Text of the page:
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With water use in the United States increasing every year, many regions are starting to feel the pressure. In the last five years, nearly every region of the country has experienced water shortages. At least 36 states are anticipating local, regional, or statewide water shortages by 2013, even under non-drought conditions.
In three leading grain producing states - Texas, Oklahoma, and Kansas - the underground water table has dropped by more than 30 meters.
Ask the 94,000 people of San Angelo, Texas, who are running out of water. Fast.
The city -- once known as "the oasis" of dry west Texas -- now says it only has enough water supplies to last one more year. On Oct. 16, it will enforce its highest level of emergency measures to save its water supply.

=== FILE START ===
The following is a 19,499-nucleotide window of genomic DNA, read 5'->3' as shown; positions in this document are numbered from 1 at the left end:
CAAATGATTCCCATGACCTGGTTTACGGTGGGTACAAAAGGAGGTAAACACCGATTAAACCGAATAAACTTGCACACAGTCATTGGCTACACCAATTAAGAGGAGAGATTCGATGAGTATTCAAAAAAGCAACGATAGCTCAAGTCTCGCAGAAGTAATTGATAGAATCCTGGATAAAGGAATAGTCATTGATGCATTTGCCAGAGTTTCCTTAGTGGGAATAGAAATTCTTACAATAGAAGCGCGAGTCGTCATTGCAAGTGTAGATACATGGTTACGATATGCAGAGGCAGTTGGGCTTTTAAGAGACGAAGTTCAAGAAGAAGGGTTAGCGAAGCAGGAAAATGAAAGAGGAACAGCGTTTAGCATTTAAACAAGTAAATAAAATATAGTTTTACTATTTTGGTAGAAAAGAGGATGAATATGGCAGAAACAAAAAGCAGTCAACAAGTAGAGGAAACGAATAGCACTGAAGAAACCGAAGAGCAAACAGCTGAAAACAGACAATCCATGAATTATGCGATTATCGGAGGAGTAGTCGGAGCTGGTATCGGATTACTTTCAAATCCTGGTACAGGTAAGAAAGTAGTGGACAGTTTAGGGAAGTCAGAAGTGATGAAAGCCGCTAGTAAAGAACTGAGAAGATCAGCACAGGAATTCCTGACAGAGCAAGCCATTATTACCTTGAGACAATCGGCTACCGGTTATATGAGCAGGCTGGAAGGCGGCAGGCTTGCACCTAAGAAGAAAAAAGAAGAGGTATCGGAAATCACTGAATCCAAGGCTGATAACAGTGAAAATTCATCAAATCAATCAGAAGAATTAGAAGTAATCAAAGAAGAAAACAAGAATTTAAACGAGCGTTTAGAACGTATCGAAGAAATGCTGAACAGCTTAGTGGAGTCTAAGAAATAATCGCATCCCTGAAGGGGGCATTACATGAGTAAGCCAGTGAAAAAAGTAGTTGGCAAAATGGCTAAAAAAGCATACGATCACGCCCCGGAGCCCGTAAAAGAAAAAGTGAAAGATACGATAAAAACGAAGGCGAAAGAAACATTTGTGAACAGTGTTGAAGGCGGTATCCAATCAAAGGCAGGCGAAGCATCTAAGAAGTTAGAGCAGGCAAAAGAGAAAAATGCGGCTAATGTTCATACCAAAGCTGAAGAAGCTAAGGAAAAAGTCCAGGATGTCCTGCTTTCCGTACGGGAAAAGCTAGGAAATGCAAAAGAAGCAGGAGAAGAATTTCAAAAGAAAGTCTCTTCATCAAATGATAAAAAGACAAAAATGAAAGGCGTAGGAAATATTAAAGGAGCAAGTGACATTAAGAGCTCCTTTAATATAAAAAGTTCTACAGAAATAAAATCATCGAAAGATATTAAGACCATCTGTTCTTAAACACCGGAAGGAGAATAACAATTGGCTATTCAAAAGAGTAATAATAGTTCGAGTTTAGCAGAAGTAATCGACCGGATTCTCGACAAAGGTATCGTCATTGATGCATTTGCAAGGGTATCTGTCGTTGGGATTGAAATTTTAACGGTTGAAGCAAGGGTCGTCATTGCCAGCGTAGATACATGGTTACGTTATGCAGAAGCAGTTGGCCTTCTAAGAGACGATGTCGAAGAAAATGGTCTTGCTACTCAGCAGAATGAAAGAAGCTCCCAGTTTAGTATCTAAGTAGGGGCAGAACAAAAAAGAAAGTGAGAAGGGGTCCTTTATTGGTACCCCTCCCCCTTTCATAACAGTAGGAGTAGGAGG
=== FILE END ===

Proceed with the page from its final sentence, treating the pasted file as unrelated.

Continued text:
Water for thermoelectric power is used in generating electricity with steam-driven turbine generators. In 2005, about 201,000 million gallons of water each day (Mgal/d) were used to produce electricity (excluding hydroelectric power). Surface water was the source for more than 99 percent of total thermoelectric-power withdrawals.
For 2005, total irrigation withdrawals were about 128,000 million gallons per day (Mgal/d), or 144,000 thousand acre-feet per year. (All 2005 water use information is from the report Estimated use of water in the United States in 2005.) Irrigation withdrawals were 37 percent of total freshwater withdrawals and 62 percent of total freshwater withdrawals for all categories, when excluding thermoelectric power. Surface water accounted for 58 percent of the total irrigation withdrawals. About 61.1 million acres were irrigated in 2005
Originally posted by VI0811
reply to post by murch
Their is no such thing as a water shortage. Unless you physically take water off the planet, its always still here. What needs to be done, is water management and recycling. We squander our supplies and do not let it replenish. Recycling can solve that as well as managing our supplies..